Safety and Security:
Demonstrations occur frequently. Although most are peaceful and have pre-approved routes, they sometimes become violent or change course with little warning. Demonstrations are common on March 29, the Day of the Young Combatant, and September 11, the anniversary of the 1973 coup against the government of President Salvador Allende. Even demonstrations that are meant to be peaceful can become violent and unpredictable. Avoid them if possible. Be alert and aware of your surroundings and pay attention to the local news media.
Protest and anarchist groups are known to place small explosive devices at ATMs and other Chilean government/business locations, which have thus far resulted in few injuries. Several incidents occurred this year involving the fabrication of homemade explosive devices set in the lobbies of national and international banks, and at cash dispensing machines, normally between the hours of 2400 and 0400. Most of these incidents were planned to cause damage to buildings and make a political statement while minimizing the possibility of injury or death, but some have occurred in high-traffic pedestrian areas. The devices are usually comprised of black powder placed inside a fire extinguisher. Be aware of your surroundings and report anything unusual to local police. U.S. citizens have not been targeted in these attacks.
Araucanía Conflict: The Mapuches, an indigenous group, make up a small percentage of the Chilean population and are concentrated in Araucanía and Santiago. Elements within some Mapuche communities are engaged in a conflict over land and indigenous rights in Chile. Violent individuals and activist groups seeking redress for grievances sometimes utilize protest tactics, including burning of structures and pastures, attacks on trucks and other equipment, and death threats. There have been several attacks, allegedly perpetrated by Mapuche members, in the region of Araucanía (Region IX, in south-central Chile) since 2012 which have resulted in deaths. Other attacks on property have taken place in the same area. These attacks have targeted multinational forestry corporations and private Chilean landowners, rather than U.S. citizens or other foreigners. Nevertheless, U.S. citizens are advised to exercise caution when traveling in the Araucanía region.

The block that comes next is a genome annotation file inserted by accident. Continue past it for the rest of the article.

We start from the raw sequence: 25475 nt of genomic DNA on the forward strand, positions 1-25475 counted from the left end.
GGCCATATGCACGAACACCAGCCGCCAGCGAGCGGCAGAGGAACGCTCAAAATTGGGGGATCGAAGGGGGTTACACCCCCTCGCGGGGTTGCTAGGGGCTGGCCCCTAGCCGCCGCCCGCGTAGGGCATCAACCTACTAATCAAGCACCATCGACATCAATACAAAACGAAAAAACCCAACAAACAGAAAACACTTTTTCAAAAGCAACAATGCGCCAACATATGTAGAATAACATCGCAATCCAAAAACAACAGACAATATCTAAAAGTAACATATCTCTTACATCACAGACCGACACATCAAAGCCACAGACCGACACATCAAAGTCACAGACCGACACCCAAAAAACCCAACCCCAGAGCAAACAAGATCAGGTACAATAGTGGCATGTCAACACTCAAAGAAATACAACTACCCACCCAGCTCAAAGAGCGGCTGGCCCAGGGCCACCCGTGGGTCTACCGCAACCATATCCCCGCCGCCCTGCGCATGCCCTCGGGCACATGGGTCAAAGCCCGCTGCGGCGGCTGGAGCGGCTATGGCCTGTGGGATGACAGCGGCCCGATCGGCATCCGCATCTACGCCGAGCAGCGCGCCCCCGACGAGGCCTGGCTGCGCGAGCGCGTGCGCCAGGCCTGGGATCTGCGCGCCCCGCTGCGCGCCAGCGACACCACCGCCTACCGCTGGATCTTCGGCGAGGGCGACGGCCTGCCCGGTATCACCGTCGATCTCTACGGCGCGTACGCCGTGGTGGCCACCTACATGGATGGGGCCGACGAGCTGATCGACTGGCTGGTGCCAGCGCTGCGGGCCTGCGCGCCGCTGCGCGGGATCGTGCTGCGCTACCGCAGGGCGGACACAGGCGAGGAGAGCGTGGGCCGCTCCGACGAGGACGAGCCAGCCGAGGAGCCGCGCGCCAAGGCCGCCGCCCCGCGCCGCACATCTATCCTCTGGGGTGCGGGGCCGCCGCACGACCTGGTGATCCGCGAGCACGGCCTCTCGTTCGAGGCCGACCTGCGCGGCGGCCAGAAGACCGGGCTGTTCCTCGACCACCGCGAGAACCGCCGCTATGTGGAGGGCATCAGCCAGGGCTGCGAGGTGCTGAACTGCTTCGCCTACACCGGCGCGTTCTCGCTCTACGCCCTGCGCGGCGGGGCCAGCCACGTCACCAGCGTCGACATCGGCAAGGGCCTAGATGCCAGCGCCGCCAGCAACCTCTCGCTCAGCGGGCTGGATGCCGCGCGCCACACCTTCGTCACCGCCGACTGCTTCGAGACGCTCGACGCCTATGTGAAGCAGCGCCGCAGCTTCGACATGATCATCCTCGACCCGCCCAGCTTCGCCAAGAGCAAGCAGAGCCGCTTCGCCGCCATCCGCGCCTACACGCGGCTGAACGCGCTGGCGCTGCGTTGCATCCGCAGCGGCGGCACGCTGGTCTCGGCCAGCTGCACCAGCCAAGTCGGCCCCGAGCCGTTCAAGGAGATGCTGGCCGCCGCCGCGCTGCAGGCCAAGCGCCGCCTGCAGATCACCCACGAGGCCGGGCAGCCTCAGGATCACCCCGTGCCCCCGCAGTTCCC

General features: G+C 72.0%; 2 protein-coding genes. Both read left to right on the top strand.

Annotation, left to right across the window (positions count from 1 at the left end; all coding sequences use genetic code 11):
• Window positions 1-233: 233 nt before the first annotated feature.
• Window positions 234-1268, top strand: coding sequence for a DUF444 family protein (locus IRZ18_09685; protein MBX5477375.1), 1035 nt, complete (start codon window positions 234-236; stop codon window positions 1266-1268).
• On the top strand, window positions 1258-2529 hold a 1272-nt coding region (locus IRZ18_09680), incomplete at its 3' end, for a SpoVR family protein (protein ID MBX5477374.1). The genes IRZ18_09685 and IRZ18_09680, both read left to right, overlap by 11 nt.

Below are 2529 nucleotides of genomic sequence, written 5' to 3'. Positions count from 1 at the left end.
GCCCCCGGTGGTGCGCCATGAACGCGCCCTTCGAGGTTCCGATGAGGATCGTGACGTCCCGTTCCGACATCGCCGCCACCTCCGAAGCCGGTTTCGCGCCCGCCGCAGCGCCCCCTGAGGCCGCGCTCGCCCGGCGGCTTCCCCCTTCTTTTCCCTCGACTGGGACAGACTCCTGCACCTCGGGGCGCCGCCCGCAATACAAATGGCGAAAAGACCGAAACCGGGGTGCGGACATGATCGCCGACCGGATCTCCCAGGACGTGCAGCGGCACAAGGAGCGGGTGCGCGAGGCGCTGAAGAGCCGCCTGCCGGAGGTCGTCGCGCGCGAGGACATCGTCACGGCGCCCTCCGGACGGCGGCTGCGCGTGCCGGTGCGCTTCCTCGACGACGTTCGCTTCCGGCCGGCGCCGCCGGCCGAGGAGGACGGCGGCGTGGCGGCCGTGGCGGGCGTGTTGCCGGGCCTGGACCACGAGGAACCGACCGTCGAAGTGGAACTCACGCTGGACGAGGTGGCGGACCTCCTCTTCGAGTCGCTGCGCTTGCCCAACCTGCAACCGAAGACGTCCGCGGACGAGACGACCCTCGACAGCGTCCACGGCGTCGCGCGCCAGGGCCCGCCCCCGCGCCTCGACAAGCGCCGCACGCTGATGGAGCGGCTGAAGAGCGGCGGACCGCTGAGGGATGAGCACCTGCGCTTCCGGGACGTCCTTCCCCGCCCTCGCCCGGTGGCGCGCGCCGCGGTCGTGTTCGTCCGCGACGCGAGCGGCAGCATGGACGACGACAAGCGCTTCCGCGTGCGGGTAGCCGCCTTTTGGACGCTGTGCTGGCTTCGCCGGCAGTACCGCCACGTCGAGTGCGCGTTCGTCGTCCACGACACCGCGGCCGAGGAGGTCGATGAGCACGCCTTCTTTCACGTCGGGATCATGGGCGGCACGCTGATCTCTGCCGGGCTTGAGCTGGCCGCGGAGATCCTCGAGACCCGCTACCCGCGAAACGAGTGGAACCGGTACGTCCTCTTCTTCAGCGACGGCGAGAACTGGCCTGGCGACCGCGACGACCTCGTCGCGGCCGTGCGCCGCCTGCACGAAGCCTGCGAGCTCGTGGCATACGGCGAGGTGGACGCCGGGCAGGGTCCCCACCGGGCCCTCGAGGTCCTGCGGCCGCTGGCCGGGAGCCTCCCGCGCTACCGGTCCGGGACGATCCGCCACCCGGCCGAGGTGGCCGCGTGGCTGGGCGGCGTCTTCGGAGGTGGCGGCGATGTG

Visitors to Easter Island may occasionally encounter non-violent demonstrations. Such demonstrations have caused minor disruption at the airport and closure of some government facilities. Demonstrations may result in minor inconveniences and occasional delays.